Cuomo Chided on Conscience

NEW YORK POST, Dec. 18 — Former New York governor Mario Cuomo got an earful from his parish priest recently, columnist Rob Dreher reported in the New York daily.

Msgr. Michael J. Wrenn, pastor of St. John the Evangelist Church, sent Cuomo a private letter chastising him for his statements during his Dec. 10 CNN appearance. Msgr. Wrenn thought Cuomo might be encouraging electors pledged to President-elect George W. Bush to switch their votes to Vice President Al Gore, thus handing Gore the election. On CNN, Cuomo asked if it would be “legitimate” for Bush electors to “vote their conscience” and “change their mind.” Cuomo denied that he was encouraging Bush electors to go Democratic.

In 1984, Cuomo spoke at the University of Notre Dame, defending Catholic politicians who supported legal abortion. Dreher connected this incident to Cuomo's recent comments, writing that Cuomo “maintains that being true to one's conscience, not the church's moral norms, is the ultimate behavioral guide for individual Catholics.”

That's not so, Dreher said: “Catholics are obliged to live by different standards even if those standards do not suit the wishes of the Democratic Party.”

Should Catholics Start ‘E-Tithing’?

THE DETROIT NEWS, Dec. 15 — Some Michigan churches have begun “e-tithing” — allowing parishioners to donate money online via electronic funds transfers.

E-tithing gives churches a steady cash flow, even during winter and summer vacation seasons when parishioners may not be in their local pews. And churchgoers say they can focus more on the service when they don't have to fumble for a billfold.

In order to e-tithe, a parishioner must fill out a form indicating how much he wants taken from his bank account, how often, and when. After that, the funds are transferred automatically.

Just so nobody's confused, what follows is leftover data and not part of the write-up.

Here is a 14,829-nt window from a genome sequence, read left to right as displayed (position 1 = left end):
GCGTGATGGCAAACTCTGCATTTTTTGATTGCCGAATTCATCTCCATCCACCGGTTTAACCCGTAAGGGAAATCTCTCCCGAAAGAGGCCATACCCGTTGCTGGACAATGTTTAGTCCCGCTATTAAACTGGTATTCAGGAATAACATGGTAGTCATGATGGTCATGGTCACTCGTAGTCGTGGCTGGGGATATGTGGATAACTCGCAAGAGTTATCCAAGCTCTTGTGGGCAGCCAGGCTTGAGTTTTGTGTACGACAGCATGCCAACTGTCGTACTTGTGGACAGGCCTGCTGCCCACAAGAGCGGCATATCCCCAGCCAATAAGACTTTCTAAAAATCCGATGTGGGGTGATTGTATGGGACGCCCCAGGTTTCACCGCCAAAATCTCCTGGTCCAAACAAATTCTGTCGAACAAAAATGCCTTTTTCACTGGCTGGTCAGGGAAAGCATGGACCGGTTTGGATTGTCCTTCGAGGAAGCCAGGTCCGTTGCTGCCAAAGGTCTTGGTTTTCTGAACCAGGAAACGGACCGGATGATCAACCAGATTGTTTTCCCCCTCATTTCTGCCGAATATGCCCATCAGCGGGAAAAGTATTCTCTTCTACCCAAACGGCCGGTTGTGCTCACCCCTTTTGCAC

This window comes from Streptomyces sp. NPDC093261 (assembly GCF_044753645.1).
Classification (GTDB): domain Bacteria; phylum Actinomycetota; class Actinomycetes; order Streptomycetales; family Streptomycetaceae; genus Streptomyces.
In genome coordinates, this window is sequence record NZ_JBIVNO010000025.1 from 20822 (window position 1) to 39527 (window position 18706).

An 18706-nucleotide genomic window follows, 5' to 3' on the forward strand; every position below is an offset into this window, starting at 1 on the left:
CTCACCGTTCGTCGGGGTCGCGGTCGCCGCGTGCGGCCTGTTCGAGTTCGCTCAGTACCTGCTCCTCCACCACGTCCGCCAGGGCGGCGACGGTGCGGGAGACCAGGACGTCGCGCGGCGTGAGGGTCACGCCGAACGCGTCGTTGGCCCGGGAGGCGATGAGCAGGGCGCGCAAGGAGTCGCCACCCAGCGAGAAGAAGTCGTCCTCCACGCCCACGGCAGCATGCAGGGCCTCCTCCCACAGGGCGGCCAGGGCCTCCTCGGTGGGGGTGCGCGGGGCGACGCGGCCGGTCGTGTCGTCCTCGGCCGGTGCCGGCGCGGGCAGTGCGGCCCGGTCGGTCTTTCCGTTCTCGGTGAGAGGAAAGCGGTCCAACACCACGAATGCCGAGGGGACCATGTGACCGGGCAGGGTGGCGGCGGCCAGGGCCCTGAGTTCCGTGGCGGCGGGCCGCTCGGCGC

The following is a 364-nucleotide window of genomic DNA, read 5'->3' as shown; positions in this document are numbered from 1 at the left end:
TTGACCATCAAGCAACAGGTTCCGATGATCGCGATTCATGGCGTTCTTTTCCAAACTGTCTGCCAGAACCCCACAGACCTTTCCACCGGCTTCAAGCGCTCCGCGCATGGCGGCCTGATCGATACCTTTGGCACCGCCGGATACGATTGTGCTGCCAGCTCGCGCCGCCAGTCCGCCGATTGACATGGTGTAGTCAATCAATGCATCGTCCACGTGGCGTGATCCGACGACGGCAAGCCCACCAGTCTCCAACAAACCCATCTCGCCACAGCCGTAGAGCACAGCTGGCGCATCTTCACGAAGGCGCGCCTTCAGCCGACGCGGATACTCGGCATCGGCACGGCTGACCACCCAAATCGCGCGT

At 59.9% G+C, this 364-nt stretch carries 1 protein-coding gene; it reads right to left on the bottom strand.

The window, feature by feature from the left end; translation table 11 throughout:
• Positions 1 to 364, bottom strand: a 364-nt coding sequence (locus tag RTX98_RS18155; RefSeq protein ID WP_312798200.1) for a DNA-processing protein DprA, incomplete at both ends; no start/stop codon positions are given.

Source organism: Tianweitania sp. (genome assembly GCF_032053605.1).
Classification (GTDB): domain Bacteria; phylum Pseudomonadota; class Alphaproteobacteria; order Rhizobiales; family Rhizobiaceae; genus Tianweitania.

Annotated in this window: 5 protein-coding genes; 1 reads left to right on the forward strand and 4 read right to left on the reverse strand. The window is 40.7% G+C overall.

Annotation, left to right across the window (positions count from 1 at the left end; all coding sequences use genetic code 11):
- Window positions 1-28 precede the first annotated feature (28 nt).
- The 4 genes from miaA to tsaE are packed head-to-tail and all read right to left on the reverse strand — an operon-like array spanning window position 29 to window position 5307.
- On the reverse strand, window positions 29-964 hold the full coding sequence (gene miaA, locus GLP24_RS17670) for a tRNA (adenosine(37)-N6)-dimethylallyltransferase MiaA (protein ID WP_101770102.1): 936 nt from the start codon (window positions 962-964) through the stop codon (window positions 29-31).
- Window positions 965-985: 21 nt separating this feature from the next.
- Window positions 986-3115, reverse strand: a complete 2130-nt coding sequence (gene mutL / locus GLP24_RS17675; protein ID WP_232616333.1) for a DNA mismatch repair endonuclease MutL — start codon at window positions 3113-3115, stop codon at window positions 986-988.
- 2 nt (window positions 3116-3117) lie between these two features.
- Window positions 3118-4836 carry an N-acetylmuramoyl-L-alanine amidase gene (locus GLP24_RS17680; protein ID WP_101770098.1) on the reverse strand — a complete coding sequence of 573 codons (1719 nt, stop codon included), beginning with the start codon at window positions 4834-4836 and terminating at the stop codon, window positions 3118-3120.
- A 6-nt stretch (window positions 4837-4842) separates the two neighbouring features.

But Michael Murphy, development director for the archdiocese of Detroit, cautioned that “sacrificial giving through the offertory collection” is an important part of Mass. He explained that a Mass is an exchange of gifts: Participants receive God's word through readings and God's Son through the Eucharist. In return, they give God prayer, praise, adoration, and commitment — and give to the Church, through the collection basket.

Not all Catholics agree. Our Sunday Visitor, which supplies offering envelopes to Catholic parishes, plans to test-market a special envelope for e-tithers.

Philadelphia Holds Reconciliation 2000

PHILADELPHIA INQUIRER, Dec. 9 — A hundred Catholic churches in the Philadelphia area offered the sacrament of reconciliation in December especially for those who have fallen away from the Church, the Philadelphia daily reported.

The effort was part of Reconciliation 2000, an archdiocesan effort to bring people back to the sacraments by offering two weeks of penance services. From Dec. 10 through 23, 100 of the archdiocese's parish churches offered the sacrament of reconciliation. On Dec. 23, priests heard confessions at all 283 parish churches.